At secondary school I liked Gilbert O’Sullivan’s quirky lyrics and range of styles. His was the first chart LP I ever bought. I liked it so much I went and bought his other album the following week. Ten months later I interviewed him after a live show-stopping performance.

As a child I read a lot, and was particularly taken with The Magician’s Nephew, C S Lewis’s prequel to The Lion, the Witch and the Wardrobe in the Narnia series. From an early age I could see that this story had it all: boy and girl protagonists, visiting other worlds, bad things happening, and moral implications. Good triumphs over evil, and love wins in the end; that’s just as it should be.

Susan Joyce: I love the story of you interviewing Gilbert O’Sullivan. You were only sixteen. That must have been awesome.

Graham Higson: Whenever I hear Get Down, I remember him performing it live at Batley Variety Club in 1974. My father drove me there to interview Gilbert and for over an hour we stood in the smoky night club atmosphere, watching his spectacular performance. Later that night I met the man himself  (no pun intended – Himself was the title of his first album): 27 years old, outselling Rod Stewart and Elton John. What a memorable experience.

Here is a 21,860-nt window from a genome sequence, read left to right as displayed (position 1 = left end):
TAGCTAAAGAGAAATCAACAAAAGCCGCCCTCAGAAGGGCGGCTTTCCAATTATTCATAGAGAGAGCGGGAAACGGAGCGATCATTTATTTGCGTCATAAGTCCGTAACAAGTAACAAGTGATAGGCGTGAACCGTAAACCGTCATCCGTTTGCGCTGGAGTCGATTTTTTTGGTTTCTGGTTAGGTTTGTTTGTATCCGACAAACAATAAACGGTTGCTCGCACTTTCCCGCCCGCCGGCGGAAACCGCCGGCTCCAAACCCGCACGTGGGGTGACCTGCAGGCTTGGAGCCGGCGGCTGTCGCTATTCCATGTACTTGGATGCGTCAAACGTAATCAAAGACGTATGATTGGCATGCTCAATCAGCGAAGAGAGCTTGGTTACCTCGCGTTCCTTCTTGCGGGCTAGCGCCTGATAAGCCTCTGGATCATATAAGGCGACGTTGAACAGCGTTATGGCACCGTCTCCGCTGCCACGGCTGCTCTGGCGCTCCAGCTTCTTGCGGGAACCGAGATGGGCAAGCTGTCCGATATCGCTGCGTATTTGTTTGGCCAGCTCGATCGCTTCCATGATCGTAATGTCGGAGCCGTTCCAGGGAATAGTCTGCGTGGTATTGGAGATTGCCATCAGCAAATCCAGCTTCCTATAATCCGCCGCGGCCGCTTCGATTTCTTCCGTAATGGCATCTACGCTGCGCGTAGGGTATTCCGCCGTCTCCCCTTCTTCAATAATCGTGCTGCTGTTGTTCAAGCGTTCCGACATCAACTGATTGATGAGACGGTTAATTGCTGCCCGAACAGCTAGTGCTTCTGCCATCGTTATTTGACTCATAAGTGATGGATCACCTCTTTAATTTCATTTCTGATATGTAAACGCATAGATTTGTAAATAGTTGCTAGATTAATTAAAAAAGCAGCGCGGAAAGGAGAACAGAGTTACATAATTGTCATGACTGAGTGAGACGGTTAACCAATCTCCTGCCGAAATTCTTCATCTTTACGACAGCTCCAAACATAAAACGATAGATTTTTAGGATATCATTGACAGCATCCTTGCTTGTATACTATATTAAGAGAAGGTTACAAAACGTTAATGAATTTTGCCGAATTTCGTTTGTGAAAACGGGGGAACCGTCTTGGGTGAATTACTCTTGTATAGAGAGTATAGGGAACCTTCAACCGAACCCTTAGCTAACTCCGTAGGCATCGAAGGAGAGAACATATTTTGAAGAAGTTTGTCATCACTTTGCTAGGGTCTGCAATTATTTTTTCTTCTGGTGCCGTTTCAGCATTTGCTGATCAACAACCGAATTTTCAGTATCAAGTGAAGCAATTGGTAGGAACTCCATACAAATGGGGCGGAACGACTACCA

Susan Joyce: What age were you when you did your fist interview?

Graham Higson: I was 15, a “fourth-former”, or “year 10” as it is now in the UK. I believe this is 9th Grade in the US.

Susan Joyce: Did you interview James Bond?

Graham Higson: No, I didn’t get to interview Sir Roger Moore face-to-face, though I put a question to him as a member of the audience, and when I was 15. I had a front row seat at the Royal Shakespeare Theatre in Stratford when Timothy Dalton (who became Bond #4) was playing Romeo. So that’s two Bonds I’ve seen. Other entertainers? Let’s see… off the top of my head I can think of Shirley Eaton, the Bond girl in Goldfinger, David Soul (Starsky and Hutch), Alan Davies (who plays Jonathan Creek), Robert Beltran (Star Trek: Voyager), and others who are known mostly in the UK.

Screenwriter Sally Wainright & Graham

Susan Joyce: Do you still enjoy interviewing?

Graham Higson:  Yes, I do enjoy meeting famous people and getting to know them. This why I’ve recently begun interviewing authors for eBook Showtime. We’re using Skype which, after all the technical things that can go wrong, and all the background chatting that goes on behind the scenes in preparation, by the time we have a working 15-20 minute show it feels as though we have known each other for years. I like to count my victims-sorry, I mean subjects as my friends. I only hope they feel the same about me. No one’s said otherwise… not yet they haven’t.